Assuming a conservative 0.1C/W thermal resistance from transistor case to the aluminium heatsink and an environmental temperature of 30C, the thermal resistance of the heatsink to air adds up to 0.0775 C/W (for both transistors, 400W dissipation in total). Heatsink manufacturers will provide this figure sometimes as a chart, depending on airflow. With the help of a microcontroller we can design a fan controller that will regulate the fan speed so it follows this chart and only reach 100% when temperature gets close to the limit (calculated here at 61C for the aluminium base). The heatsink’s thermal inertia can help keep sudden fan speed variations in check, so a larger copper base might be useful.
Machining the heatsink (and especially the copper plate) is challenging, as copper is soft and will load the drill bit until it gets stuck and breaks. The tricks are to use a cutting fluid and a slow speed; lard seems to be very good for lubrication and it really makes drilling much much easier, the brand I’ve used is Monument White Tallow Medium. Tapping the screw holes afterwards was easy, all it needs is patience. I had to be careful not to get TIM close to the bolts that hold the transistors down, as those reach the aluminium heatsink base and it would corrode it.
This is a homebrew project, so the test setup is pretty typical of a hobbyist’s test bench. Most of the equipment is not of lab-grade precision, but still accurate enough for amateur radio.
- Power supply: HP ESP120 3kW telecommunications PSU
- PSU for accessories: Daiwa PS-304
- Dummy load: MFJ-264 1.5kW 50ohm with -40dB output port
- Signal source: Xiegu G90 and Xiegu X5105
- Input power & SWR meter: MFJ-929
- Output power & SWR meter: Avair AV-600 (for measurements under 400W)
- Oscilloscope & FFT analyser: Hantek DSO5102P
- Multimeters: Uni-T UT61E, Uni-T UT31C, Amprobe 5XP-A
- VNA: nanoVNA (for testing input & output transformers and matching)
The results have been compiled into these charts:
The amplifier is slightly under 600W (about 580W) at 3.7MHz (the 80m band) and works most efficiently in the higher bands. The highest output power I’ve measured was 840W (!) in the 10m band, but the wave was distorted and the harmonic levels were high. Around 750-780W the output is still clean enough, but it’s debatable if that’s a safe operating area.
Without pushing it over the limit, the harmonic levels are quite low and close to what the signal source measures. Here are two examples below; keep in mind the measurement is in voltage, so for RF power the vertical scale is double (20dB/div instead of 10dB/div).
As a conclusion, I think these new devices are excellent. Leaving the performance aside, during the development of this amplifier I’ve abused this pair of transistors in many ways, including driving them into short and open loads, using them with sub-par cooling and massively exceeding the drain current. They’re still alive and well.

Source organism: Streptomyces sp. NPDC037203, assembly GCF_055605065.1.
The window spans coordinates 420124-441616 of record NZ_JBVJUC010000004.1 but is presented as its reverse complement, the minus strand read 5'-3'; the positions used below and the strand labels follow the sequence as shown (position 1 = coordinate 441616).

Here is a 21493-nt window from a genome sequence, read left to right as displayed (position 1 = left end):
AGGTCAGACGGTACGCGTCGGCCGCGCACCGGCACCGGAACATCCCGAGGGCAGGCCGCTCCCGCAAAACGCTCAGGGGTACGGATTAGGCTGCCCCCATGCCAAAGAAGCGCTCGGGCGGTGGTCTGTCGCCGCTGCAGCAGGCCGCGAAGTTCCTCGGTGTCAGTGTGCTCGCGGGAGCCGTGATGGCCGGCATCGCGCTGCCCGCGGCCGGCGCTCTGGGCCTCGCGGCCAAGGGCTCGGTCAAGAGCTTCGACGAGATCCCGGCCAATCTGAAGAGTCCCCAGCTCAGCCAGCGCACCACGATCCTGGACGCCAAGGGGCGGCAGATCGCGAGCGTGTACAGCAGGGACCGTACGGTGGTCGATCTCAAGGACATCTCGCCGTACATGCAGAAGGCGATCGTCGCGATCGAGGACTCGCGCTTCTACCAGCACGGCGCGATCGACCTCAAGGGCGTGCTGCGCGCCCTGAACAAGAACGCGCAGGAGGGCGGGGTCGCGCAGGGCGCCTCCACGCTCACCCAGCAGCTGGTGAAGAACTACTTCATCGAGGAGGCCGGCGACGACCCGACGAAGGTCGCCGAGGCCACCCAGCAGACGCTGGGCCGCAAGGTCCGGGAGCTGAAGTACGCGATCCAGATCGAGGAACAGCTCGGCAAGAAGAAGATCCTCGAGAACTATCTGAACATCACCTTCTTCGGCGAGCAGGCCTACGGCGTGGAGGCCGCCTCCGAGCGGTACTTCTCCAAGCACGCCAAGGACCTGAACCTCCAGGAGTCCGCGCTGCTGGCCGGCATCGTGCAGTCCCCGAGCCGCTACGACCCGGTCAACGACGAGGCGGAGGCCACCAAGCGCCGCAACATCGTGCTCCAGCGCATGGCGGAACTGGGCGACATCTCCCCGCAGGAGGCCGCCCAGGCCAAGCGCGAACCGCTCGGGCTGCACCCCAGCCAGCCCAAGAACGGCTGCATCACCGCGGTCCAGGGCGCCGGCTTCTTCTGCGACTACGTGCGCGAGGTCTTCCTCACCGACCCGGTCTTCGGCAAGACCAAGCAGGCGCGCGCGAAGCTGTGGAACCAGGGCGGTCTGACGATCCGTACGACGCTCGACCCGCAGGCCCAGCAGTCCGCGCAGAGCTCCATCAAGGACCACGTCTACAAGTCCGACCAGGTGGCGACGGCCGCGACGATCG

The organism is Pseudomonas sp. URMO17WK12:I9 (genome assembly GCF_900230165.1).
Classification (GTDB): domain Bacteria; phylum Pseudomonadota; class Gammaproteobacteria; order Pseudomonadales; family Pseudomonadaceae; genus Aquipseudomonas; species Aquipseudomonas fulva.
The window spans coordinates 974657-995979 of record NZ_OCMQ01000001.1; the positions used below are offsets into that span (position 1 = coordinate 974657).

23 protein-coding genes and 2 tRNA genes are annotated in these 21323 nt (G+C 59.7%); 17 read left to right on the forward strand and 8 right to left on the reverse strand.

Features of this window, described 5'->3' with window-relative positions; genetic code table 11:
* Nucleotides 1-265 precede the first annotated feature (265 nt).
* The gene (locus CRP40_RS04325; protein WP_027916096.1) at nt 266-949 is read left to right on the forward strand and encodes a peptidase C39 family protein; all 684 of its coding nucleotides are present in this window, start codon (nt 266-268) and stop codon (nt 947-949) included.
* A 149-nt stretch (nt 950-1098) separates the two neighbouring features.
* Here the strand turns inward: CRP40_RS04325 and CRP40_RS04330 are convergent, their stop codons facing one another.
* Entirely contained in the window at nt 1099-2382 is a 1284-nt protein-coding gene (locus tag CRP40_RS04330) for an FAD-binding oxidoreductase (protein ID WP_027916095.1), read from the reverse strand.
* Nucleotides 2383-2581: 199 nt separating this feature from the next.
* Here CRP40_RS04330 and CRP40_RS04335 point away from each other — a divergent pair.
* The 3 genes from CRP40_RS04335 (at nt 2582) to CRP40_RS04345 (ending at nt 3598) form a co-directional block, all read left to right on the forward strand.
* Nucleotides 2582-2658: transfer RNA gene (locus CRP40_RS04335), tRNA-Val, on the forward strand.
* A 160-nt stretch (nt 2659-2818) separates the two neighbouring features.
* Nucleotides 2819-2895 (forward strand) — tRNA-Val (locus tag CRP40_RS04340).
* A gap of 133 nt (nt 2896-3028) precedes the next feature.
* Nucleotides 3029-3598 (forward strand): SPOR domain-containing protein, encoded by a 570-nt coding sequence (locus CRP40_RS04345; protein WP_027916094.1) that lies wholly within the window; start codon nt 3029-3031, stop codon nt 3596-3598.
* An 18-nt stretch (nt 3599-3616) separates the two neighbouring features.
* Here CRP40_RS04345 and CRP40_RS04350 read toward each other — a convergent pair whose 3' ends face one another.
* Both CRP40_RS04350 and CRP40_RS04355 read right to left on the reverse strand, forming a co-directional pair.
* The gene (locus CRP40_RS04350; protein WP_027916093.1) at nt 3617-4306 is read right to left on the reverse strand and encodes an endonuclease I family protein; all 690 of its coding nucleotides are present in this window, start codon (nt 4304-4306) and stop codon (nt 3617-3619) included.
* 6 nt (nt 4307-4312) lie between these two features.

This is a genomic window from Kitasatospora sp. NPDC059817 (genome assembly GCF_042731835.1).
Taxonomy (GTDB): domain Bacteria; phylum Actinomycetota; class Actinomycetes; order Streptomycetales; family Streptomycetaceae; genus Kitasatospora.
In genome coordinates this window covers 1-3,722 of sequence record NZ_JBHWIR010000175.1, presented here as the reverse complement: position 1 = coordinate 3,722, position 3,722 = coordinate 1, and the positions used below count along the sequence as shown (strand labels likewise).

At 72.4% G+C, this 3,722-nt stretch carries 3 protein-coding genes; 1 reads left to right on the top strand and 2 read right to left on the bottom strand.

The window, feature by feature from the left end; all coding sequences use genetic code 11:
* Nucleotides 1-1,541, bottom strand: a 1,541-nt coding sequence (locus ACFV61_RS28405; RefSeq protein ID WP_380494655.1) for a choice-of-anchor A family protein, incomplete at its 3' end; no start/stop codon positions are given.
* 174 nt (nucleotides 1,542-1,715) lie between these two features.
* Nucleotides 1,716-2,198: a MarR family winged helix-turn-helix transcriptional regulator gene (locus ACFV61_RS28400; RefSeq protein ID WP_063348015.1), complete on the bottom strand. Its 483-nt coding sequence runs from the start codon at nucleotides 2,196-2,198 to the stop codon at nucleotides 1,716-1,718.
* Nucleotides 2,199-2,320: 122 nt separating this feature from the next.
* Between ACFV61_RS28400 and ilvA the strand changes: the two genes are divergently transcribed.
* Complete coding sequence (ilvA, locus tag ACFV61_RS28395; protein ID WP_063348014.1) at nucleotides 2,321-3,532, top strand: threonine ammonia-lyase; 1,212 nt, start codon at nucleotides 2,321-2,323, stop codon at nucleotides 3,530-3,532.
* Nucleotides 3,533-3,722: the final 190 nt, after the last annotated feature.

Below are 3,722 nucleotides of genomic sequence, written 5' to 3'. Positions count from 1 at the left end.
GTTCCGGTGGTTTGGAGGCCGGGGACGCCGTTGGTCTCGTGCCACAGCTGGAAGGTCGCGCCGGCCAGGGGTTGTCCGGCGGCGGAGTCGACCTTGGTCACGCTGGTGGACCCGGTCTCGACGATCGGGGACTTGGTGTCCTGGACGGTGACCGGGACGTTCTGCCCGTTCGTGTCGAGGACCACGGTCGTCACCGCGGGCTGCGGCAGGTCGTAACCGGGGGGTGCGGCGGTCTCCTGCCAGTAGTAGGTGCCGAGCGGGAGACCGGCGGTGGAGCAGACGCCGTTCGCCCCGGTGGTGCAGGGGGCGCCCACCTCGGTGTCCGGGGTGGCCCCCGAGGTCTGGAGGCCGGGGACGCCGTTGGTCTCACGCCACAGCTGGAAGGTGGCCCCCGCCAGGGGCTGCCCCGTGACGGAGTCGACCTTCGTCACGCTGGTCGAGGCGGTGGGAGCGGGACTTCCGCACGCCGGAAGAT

Shop for kits:
Why not use the RD100HHF1 – about the same price, and commonly available. It can supposedly handle (by spec sheet) a 20:1 SWR at full load without damage. Yaesu has used them in a number of recent xcvrs, like the FT-950 and -2000.
RD100HHF1 are 12.5V 100W devices; MRF300 are 50V 300W devices. Very different animals.
Maybe I missed it… Are the circuit boards available (github or elsewhere?)
I am considering making this available as a kit. Stay tuned ;).
wait fot kit friend
At least a circuit board and bill of materials. This looks like a winner!
I’d be interested in a kit!
Nice work, thanks
I would be interested in a kit
Excellent write-up with valuable explanations! In so many amplifier builds the authors assume the readers know why they have chosen certain matching methods etc.
Interesting article and a nice write up, would certainly be interested in a full kit or just a board (supply own components) and look forward to future updates
Would love to see the 2 tone test results
Let us know when your list are to buy
Excellent production quality presentation.
Thanks for sharing.
73 de Claude – VE2YI
Razvan – put me on your mailing list !
Jim WQ2H / WK2XAH
where’s Zenki’s comments?
Put me on your email list. Scott Cook KJ4NDQ
I would love to see this as a kit.
Interesting work. I noticed you mention 4:1 input but schematic says 2:1. A kit of parts / go fund me may be the way to go. I especially would be interested in bandpass design, to accommodate the required -45db supression required by US FCC standards. Finally Sensor port J5 not documented as to use and intent.
The schematic refers to the turns ratio, 2:1 turns equals 4:1 impedance transformation. A bank of low-pass filters is indeed necessary and might be the subject of another article.
The connector is indeed not documented, I will add a section about it soon. It’s mostly 0-5V analog signals with one 5V TTL input that kills the bias, it can interface directly with an Arduino.
Foarte interesant, si….INTERESAT.
Razvan, excellent engineering and write up. I am keen to construct similar. If you are thinking of sharing the gerber files I would be very interested.
What’s your sense about useful power out that could be got at 70 MHz, maybe drop 1.8 MHz, and use Fairite 43?
Haven’t tested 70MHz yet. The P1dB, efficiency and gain all drop a bit at 50Mhz so probably it will be even worse at 70MHz (450-500W out max ?); some adjustments will have to be made at the input and output circuitry to improve performance.